April 16, 2015
In my report I stated ...
R301.1.3 Engineered design:
When a building of otherwise conventional construction contains structural elements exceeding the limits of Section R301 “Buildings and structures, and all parts thereof, shall be constructed to safely support all loads, including dead loads, live loads, roof loads, flood loads, snow loads, wind loads and seismic loads…” or otherwise not conforming to this code, these elements shall be designed in accordance with accepted engineering practice. The extent of such design need only demonstrate compliance of nonconventional elements with other applicable provisions and shall be compatible with the performance of the conventional framed system. Engineered design in accordance with the International Building Code (ICC) is permitted for all buildings and structures, and parts thereof, included in the scope of this code.
In the event that the client/ permit applicant would like to modify the structure’s load path from a load bearing wall to a ceiling joist (Valley Purlin Bracing “45 degree horizontal, and not vertical” – R802.5.1), we strongly recommend speaking with a structural engineer as this might be of a concern regarding load transfer. Our concern is on the left side of the ceiling joist is toe nailed to a triple 2 x 12 beam with “No Joist Hanger”, and the right side of the ceiling joist sits on the exterior load bearing wall. We recommend to re-framing from putting pressure 1/3 of the center of the ceiling joist (compression). Another concern is the triple beam and its transfer of loads to the studs “is the studs adequate to sub-stain the extra load”. Valley purlin bracing may have more pressure than a hip purlin bracing.
I did speak with the local city inspector and he gave me some options (sister up on ceiling joist and 5' strong back), but I didn't want to over step my boundaries and took the liability off my hands.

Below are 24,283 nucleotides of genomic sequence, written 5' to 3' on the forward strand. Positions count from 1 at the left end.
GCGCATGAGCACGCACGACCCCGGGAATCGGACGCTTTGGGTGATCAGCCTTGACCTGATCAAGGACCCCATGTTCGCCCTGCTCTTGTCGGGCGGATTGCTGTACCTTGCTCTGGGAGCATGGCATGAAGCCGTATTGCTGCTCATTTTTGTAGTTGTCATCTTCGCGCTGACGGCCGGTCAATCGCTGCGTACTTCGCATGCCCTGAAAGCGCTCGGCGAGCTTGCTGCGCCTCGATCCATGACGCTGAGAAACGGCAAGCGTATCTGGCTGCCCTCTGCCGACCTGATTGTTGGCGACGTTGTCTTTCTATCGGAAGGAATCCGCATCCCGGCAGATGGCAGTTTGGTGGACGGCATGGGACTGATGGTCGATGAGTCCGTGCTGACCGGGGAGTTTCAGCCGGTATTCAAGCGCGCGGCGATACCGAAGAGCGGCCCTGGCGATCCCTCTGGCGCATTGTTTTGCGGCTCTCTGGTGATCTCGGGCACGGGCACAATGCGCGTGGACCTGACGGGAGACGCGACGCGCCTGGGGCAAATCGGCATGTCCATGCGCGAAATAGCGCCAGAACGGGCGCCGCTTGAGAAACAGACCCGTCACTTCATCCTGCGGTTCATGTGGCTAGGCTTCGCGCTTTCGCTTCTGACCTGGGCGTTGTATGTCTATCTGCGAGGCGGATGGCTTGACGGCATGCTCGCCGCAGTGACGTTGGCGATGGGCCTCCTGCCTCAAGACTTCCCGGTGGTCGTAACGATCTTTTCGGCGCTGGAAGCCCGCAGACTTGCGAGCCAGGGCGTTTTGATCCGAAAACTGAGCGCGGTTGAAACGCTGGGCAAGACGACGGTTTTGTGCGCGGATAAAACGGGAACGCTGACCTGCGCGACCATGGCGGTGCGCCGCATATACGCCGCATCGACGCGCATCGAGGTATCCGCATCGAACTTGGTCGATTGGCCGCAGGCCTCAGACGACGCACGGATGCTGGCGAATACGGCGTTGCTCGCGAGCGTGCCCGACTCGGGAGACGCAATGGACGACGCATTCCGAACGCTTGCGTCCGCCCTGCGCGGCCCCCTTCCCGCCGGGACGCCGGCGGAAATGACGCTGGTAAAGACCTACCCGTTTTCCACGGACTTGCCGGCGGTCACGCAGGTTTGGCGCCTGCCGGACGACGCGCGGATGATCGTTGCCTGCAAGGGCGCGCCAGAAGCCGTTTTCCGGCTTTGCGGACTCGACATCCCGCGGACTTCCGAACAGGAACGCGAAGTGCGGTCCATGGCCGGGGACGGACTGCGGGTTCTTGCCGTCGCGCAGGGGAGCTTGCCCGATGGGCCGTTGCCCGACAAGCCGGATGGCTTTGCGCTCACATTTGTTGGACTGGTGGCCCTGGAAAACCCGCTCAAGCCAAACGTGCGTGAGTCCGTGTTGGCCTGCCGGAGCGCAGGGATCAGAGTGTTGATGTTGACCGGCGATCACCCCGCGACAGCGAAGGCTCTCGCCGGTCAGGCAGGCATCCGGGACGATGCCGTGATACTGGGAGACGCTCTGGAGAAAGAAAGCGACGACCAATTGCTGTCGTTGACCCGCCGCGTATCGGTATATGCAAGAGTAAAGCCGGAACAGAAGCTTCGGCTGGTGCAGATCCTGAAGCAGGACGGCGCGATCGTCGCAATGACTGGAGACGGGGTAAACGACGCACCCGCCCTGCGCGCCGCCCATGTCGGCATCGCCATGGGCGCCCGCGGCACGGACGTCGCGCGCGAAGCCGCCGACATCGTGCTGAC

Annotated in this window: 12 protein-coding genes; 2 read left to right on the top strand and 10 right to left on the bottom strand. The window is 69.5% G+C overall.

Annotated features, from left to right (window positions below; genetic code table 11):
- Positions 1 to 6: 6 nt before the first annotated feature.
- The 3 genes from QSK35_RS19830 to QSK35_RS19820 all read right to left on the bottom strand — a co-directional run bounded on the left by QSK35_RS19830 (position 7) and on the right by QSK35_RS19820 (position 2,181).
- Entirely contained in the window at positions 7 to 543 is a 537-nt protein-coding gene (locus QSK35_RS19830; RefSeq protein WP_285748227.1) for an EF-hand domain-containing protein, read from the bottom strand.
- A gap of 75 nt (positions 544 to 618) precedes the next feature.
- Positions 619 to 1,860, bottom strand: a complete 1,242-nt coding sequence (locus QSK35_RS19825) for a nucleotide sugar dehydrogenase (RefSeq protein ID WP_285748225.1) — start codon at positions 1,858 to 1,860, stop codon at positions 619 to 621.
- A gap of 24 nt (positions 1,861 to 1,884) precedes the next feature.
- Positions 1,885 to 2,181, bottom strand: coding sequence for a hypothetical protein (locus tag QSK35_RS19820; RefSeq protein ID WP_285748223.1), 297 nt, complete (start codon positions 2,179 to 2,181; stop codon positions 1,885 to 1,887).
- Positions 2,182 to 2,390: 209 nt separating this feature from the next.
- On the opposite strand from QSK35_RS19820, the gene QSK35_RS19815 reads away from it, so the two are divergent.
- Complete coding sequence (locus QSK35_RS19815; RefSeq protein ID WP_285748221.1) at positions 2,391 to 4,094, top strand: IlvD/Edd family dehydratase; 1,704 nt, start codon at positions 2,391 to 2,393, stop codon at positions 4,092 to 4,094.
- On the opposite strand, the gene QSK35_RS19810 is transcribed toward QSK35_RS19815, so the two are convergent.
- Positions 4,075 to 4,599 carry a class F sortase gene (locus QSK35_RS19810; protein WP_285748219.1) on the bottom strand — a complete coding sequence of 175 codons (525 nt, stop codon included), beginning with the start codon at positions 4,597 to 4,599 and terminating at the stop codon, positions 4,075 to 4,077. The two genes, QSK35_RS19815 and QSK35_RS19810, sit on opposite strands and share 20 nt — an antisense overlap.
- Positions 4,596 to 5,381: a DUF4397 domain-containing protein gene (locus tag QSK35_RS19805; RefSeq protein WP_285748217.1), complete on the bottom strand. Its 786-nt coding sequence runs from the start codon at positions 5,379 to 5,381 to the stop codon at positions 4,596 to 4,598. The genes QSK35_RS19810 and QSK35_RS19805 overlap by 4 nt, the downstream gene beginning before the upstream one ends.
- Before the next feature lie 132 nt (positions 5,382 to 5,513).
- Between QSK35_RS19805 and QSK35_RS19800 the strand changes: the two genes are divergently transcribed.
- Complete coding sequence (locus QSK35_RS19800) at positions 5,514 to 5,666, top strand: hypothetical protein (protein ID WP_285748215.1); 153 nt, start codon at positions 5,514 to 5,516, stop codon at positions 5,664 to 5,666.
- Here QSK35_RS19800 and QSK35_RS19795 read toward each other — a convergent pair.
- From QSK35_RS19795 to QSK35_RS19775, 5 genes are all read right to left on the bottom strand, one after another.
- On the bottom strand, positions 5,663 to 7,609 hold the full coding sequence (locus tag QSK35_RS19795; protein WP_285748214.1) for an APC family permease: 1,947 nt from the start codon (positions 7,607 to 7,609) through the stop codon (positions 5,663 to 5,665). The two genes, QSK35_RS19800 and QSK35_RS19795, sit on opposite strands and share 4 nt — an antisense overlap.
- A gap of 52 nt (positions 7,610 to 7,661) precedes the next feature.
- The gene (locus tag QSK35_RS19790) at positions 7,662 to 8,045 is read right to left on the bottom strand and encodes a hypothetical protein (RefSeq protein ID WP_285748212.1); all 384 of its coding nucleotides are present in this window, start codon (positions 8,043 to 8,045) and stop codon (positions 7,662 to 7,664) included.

April 7, 2015
That question should be sent to an engineer for review. I am sure if an inspector allows something and problems become evident in the future, some one will want compensation. Also inspectors are not normally engineers.
April 16, 2015
During my inspection, the owner never knew why the house never came with a vented kitchen range vent hood and when I went to look in the attic, I noticed that the purlin bracing that was supporting the valley was crossing over the ceiling joist and resting on the top plate transferring the load down the load bearing wall leaving no room to place an exhaust vent.
When the contractor commented that he will place the purlin bracing in a 90 degree "vertical" on a single 2x10 ceiling joist stating that a 90 degree is stronger than a 45 degree horizontal, I stated in R802.5.1, states for horizontal and not vertical. We both came into agreement that the reason why the purlin bracing was not in a 90 degree is because it needs to be installed on a bearing wall. (NOTE: Rafters & Ceiling Joist is parallel)
Now my question is if the ceiling joist on the left end is nailed to a (triple) 2x12 with "no joist hanger", were as the right side is resting on the exterior bearing wall and a 90 degree purlin support is installed on the center 1/3 (compression) of a single 2x10 ceiling joist, is future problem with structural or drywall should be expected and if so what is your opinion?